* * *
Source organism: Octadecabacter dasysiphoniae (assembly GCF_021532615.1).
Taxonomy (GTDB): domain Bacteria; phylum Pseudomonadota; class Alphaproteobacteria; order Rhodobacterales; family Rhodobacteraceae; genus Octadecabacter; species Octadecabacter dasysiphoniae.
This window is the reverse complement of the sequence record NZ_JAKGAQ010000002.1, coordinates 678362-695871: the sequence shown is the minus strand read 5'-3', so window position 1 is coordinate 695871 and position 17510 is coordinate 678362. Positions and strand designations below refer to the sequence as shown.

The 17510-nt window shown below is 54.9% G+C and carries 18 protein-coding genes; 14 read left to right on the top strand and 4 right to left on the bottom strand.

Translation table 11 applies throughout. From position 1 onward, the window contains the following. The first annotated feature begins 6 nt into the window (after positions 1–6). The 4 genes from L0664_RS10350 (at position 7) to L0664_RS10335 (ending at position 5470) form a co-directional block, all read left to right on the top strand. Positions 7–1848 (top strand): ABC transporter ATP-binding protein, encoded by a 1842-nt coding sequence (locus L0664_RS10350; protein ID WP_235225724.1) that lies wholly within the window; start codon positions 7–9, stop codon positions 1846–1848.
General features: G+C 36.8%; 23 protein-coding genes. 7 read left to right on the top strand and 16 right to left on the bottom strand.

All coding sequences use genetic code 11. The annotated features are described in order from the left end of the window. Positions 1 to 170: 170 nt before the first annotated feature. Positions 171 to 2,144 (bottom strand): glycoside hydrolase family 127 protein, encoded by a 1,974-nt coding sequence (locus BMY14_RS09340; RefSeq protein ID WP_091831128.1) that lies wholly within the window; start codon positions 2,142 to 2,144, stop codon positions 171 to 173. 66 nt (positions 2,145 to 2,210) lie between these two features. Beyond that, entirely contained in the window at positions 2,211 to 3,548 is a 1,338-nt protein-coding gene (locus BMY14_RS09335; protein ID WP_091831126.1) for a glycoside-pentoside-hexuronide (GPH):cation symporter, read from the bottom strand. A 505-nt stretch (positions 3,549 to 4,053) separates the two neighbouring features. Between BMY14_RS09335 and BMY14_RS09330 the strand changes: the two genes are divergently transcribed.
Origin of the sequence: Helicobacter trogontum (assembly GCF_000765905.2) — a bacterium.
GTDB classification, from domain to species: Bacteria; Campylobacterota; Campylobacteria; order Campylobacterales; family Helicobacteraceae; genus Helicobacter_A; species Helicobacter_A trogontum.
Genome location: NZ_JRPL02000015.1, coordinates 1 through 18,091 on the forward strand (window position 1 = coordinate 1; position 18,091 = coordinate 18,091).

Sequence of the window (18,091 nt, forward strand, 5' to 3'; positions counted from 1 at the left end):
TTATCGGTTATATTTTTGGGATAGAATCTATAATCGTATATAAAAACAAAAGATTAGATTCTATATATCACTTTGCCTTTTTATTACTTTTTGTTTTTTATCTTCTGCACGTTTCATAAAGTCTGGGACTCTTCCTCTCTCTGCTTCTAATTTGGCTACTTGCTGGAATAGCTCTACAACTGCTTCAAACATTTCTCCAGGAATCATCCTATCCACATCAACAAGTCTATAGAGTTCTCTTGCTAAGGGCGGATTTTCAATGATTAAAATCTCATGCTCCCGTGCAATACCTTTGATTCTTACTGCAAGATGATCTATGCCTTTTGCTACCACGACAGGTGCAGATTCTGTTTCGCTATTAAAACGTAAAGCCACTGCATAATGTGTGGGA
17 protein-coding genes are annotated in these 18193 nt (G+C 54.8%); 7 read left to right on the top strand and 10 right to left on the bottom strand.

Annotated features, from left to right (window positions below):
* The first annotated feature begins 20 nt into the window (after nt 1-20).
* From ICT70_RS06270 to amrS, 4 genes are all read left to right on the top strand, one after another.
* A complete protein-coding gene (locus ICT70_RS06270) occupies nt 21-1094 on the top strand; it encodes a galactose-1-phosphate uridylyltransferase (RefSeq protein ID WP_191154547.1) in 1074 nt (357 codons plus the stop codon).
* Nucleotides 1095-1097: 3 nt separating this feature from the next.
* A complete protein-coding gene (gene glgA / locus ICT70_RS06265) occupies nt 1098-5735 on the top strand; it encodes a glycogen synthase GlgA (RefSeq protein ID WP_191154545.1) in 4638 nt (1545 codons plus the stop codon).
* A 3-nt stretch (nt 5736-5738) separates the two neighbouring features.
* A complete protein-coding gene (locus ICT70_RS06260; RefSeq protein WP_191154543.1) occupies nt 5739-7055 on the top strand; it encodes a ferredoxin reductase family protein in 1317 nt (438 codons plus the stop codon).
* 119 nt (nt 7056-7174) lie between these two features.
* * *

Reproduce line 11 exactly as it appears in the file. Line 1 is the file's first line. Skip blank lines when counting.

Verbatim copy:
Sequence of the window (18,091 nt, forward strand, 5' to 3'; positions counted from 1 at the left end):